This article was originally published by Orlando Sentinel | October 13, 2018
Anyone who has ever witnessed a dog delightfully roll around in a pile of stink knows that the canine brain operates a little differently than ours.
But Brian Hare, the man who persuaded Duke University to open a center devoted to dog psychology, understands what goes on between those furry, floppy ears better than just about any human — which is why he’s now working with Canine Companions for Independence® on “Puppy Kindergarten.”
Canine Companions® provides assistance dogs free of charge to adults, children and veterans with disabilities. In a new venture between the nonprofit and the North Carolina University, Hare is taking in 8-week-old Canine Companions pups at Duke to study their traits and experiences. Then he’ll track them through formal Canine Companions training to see which qualities turn out to foreshadow success — sort of like the parent of a Rhodes scholar who can boast that his kid memorized the periodic table at 3.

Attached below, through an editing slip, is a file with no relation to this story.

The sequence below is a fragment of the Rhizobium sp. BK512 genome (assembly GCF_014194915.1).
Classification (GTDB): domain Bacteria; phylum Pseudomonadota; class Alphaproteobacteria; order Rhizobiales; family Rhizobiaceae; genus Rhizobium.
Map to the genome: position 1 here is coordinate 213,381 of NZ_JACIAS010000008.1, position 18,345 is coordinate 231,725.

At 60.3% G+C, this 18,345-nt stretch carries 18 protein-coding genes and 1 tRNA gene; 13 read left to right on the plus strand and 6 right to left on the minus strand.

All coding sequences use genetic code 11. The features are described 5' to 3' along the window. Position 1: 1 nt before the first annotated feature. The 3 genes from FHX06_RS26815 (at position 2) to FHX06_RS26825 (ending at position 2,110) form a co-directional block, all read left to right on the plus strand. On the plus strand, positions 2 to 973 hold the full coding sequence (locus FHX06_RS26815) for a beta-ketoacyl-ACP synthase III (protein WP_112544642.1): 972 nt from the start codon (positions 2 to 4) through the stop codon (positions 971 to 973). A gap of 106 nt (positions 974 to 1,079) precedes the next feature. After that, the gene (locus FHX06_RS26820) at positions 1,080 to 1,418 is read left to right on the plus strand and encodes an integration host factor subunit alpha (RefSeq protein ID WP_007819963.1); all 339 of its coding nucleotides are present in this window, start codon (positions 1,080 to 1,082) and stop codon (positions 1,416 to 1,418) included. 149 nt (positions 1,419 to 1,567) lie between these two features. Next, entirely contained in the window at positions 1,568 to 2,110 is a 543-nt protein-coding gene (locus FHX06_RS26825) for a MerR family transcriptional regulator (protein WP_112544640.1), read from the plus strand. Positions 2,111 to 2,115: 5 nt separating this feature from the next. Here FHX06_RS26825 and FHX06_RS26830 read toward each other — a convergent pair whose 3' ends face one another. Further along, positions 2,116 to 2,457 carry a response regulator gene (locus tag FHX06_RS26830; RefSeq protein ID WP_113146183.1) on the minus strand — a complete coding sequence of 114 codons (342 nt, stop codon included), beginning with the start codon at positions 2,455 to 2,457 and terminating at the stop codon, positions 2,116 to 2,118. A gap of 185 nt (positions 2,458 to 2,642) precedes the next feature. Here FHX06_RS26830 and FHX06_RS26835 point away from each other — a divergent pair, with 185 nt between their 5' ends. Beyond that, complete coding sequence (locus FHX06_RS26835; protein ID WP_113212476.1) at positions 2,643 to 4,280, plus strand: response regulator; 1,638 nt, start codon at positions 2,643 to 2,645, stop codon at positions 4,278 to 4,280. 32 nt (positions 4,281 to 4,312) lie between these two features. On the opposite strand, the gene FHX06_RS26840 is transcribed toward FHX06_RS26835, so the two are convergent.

“The big question for us is: Can we come up with ways to ways to predict the puppies that are going to be most likely to make it through the Canine Companions training and graduate?” said Hare, founder of the Duke Canine Cognition Center, during a recent visit to Orlando. “Because if we can do that, we can increase their supply and help more people.”